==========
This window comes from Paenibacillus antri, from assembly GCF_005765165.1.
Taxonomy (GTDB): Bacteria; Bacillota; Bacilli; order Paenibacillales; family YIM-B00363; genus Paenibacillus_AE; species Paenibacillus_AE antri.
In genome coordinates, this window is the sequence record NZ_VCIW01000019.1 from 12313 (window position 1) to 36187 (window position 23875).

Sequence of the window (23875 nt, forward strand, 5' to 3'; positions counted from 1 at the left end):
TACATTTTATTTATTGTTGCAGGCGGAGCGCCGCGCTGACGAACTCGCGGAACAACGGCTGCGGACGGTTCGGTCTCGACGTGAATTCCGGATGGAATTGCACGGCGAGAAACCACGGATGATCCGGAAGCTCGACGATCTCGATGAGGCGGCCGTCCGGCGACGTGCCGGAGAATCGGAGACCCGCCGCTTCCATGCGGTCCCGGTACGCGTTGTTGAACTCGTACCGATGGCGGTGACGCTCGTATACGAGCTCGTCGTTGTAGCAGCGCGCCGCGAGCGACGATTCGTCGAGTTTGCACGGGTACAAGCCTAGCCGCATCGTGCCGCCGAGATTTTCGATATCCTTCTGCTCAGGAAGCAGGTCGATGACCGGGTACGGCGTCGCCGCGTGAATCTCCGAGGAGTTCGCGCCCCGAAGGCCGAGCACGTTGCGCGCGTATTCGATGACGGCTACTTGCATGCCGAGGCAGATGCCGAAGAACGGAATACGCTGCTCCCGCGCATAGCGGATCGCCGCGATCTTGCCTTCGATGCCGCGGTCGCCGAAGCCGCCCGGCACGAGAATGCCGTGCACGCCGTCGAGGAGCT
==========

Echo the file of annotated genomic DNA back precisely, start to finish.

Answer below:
This window comes from Paenibacillus antri, from assembly GCF_005765165.1.
Taxonomy (GTDB): Bacteria; Bacillota; Bacilli; order Paenibacillales; family YIM-B00363; genus Paenibacillus_AE; species Paenibacillus_AE antri.
In genome coordinates, this window is the sequence record NZ_VCIW01000019.1 from 12313 (window position 1) to 36187 (window position 23875).

Sequence of the window (23875 nt, forward strand, 5' to 3'; positions counted from 1 at the left end):
TACATTTTATTTATTGTTGCAGGCGGAGCGCCGCGCTGACGAACTCGCGGAACAACGGCTGCGGACGGTTCGGTCTCGACGTGAATTCCGGATGGAATTGCACGGCGAGAAACCACGGATGATCCGGAAGCTCGACGATCTCGATGAGGCGGCCGTCCGGCGACGTGCCGGAGAATCGGAGACCCGCCGCTTCCATGCGGTCCCGGTACGCGTTGTTGAACTCGTACCGATGGCGGTGACGCTCGTATACGAGCTCGTCGTTGTAGCAGCGCGCCGCGAGCGACGATTCGTCGAGTTTGCACGGGTACAAGCCTAGCCGCATCGTGCCGCCGAGATTTTCGATATCCTTCTGCTCAGGAAGCAGGTCGATGACCGGGTACGGCGTCGCCGCGTGAATCTCCGAGGAGTTCGCGCCCCGAAGGCCGAGCACGTTGCGCGCGTATTCGATGACGGCTACTTGCATGCCGAGGCAGATGCCGAAGAACGGAATACGCTGCTCCCGCGCATAGCGGATCGCCGCGATCTTGCCTTCGATGCCGCGGTCGCCGAAGCCGCCCGGCACGAGAATGCCGTGCACGCCGTCGAGGAGCT